Lebron James: one finals appearance, one all-star game MVP
Carmelo Anthony: no finals appearances, three time all-star appearances
Dwayne Wade: one Finals MVP, one championship,
Kobe Bryant: 5 finals appearances, three championships, one season MVP, 2 time All-star game MVP, two time scoring champ, 10 time all-star starter, 8 time all-defensive selection, and an 81-point game.
Not to mention Kobe hit the game winner in their Blue-Red scrimmage in Las Vegas last summer, then stopped LeBron on the other end.

So it should have been no surprise to see the ball in Kobe's hands at the end of the game, driving and dishing, hitting a four-point play, and generally being aggressive and attacking when everyone else was focused but not willing to assume the mantle (and risk) of having the ball .

I think an underrated aspect of being on that team was that whoever was taking the last shot had a lot of risk. He would have to justify taking it over everyone else on the team. Considered that way, how could anyone justify shooting when Kobe, a more experienced and accomplished veteran, was on the court?

Summary: The author of the original article use a poor rhetorical device in just looking at the single most impressive accomplishment of each player (which is commonly done) and not looking at their body of work and comparing who had the most status amongst those players.

Tuesday, October 7, 2008

Whats the deal with the Trojans?

I watched the Trojans beat down Virginia and Ohio State this season. They look great. A dominant defense, electrifying offense, a smart coach, good QB, etc. They had all the tools and every picked them to cruise to the national championship game.

And what happened? They completely chocked the next game in a classic "trap" game. I read the Pete Carroll even saw the game in Oregon as a trap game months ahead of time and still couldn't prevent it from happening. This has happened each of the last two years, when USC lost to UCLA and Stanford, each time keeping them from the national championship game.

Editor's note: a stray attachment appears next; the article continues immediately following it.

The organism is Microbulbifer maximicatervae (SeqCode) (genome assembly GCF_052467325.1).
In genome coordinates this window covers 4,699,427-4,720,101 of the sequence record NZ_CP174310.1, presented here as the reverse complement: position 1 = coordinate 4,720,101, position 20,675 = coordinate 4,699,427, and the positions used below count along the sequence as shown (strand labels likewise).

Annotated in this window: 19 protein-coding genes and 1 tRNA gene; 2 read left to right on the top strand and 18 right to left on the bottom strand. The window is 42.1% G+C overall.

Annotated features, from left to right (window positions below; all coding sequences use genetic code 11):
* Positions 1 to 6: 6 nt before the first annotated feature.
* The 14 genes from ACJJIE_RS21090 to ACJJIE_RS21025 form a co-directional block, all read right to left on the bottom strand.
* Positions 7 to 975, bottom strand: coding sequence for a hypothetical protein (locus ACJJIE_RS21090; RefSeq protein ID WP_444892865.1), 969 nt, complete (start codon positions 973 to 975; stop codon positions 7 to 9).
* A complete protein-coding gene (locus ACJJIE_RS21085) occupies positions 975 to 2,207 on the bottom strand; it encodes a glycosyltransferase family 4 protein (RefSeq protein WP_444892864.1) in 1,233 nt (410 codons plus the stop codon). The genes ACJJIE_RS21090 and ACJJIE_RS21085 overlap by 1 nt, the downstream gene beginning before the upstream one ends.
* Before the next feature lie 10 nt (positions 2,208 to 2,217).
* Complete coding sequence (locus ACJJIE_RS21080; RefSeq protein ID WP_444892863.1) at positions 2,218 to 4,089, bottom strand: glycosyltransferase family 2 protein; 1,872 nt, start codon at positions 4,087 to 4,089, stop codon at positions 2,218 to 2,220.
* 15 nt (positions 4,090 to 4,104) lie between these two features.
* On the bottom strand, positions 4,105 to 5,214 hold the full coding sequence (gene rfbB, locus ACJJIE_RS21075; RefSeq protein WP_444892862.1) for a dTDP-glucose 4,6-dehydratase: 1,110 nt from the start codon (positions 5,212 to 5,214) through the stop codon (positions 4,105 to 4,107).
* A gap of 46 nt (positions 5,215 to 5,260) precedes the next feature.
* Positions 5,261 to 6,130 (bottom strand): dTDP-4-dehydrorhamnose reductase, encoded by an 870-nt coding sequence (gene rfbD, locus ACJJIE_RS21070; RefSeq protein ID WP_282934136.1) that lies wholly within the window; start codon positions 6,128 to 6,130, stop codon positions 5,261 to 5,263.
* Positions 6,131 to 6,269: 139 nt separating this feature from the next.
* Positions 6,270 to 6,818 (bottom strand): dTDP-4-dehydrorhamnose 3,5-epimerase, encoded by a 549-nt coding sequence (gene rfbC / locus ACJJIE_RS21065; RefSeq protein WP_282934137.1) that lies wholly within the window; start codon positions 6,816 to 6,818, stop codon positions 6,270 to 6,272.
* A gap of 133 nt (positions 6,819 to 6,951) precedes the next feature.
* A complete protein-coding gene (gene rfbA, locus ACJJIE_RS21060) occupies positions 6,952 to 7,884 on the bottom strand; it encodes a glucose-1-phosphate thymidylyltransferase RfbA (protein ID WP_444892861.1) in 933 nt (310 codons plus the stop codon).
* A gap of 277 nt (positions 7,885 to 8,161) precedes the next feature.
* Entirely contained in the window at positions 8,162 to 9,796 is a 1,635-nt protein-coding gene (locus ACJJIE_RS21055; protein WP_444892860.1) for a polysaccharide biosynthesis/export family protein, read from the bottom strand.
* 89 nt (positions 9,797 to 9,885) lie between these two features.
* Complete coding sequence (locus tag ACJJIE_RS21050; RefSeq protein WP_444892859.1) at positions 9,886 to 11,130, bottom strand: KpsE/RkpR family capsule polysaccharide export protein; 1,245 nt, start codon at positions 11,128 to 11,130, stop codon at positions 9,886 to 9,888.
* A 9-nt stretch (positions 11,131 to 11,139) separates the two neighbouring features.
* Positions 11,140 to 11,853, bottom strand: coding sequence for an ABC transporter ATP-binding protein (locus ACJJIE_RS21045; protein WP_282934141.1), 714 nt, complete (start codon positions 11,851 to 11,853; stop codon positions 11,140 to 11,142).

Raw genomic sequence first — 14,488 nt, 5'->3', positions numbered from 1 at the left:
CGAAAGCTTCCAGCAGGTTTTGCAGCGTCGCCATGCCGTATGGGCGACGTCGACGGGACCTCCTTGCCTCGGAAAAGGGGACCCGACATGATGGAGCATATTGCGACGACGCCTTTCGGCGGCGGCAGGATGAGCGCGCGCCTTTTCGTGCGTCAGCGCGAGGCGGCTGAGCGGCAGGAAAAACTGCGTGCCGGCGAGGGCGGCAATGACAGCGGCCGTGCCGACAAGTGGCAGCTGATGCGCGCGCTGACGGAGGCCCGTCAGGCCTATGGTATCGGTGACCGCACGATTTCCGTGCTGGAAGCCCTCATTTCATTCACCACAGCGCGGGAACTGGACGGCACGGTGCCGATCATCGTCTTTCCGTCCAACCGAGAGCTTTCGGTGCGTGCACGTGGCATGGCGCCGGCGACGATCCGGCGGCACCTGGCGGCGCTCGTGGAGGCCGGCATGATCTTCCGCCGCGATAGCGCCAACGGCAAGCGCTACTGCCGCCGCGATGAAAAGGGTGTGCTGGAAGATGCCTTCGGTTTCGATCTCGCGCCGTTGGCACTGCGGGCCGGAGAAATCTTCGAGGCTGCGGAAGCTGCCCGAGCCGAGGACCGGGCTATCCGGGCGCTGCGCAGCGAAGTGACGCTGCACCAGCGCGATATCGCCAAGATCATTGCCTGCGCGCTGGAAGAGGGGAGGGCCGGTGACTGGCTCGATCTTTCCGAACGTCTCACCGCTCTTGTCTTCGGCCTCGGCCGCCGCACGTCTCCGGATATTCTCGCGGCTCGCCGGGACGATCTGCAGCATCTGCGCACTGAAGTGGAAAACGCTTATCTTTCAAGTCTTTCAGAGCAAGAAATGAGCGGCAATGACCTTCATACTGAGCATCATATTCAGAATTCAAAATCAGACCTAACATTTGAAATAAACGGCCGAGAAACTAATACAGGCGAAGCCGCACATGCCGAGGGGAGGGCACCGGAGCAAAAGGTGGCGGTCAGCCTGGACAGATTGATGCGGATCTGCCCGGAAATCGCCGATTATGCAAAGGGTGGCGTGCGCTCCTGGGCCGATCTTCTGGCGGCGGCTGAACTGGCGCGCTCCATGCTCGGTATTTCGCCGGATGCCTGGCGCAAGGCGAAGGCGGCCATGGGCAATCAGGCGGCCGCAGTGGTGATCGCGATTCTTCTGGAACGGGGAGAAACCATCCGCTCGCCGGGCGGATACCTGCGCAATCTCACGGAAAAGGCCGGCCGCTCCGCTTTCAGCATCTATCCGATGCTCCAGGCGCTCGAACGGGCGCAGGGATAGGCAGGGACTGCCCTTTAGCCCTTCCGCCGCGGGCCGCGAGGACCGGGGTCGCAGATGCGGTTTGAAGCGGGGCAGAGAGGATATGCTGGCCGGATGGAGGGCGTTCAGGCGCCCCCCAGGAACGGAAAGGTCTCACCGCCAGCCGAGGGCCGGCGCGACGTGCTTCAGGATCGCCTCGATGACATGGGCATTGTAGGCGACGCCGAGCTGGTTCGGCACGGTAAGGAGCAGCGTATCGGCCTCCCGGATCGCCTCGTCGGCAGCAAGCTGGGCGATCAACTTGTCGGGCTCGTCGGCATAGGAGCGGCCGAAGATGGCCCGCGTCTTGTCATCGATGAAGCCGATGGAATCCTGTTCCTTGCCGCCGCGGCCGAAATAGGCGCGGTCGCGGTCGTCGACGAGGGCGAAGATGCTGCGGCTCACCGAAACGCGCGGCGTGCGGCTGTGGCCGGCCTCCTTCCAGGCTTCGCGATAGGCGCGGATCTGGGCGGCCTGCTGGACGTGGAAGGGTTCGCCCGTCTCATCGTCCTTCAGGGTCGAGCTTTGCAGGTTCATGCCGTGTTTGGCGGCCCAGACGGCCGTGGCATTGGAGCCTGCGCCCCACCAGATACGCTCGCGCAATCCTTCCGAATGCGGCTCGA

They basically have one game (at least) a season where they just don't show up offensively. They lost 13-9 to UCLA, 28-27 to Stanford (4 picks by Booty), and didn't score in the first half of this recent debacle.

So whats the deal? Why can't they win? I think the reason lies in Pete Carroll. I don't think he has the manic desire to win that is requried to stay at the top of the mountain. I remember reading that the thing he liked about college football was that if he lost, nobody cared. If they didn't win the national championship the attitude was "oh well, maybe next year".

This is related to what I think it takes to win consistently at the very top of the class, to beat all challengers again and again: an unhealthy, irrational, manic desire to win above all else. It is so extreme it is almost a character flaw.

Sam Walton, the founder of Wal-Mart and a multi-billionaire, was so obsessed with his company that even on his deathbed he was busy working on prices and figuring out a way to better his company and make more money.

The book I read applauded him for this. But really, doesn't that seem irrational? To be worrying about the price of deodorant in one's store while family members are crowded around you, seems insane to me. And thats why Pete Carroll likely won't win another national championship, unless he does so by accident. He's not insane. He is human.

Monday, October 6, 2008

No Country For Old Men

My goal is to make one blog post a day. This one is concerning the movie No Country For Old Men. I was trying to figure out what is so disturbing about the film. Why does it seem so dark and cynical despite many more movies have more blood, guts, death, etc. The reason is because the extras in every scene are so helpful.
For example, the desk lady at the first store couldn't understand why the main character wanted two hotel rooms when it was just one person. She asked if he was sure he wanted two bedrooms, because she was worried about him. I constantly noticed the auxiliary characters showing lots of concern for other people, which contrasted nicely with the antagonist, who showed no regard for other people.

Thursday, October 2, 2008

Test Post

This is a test post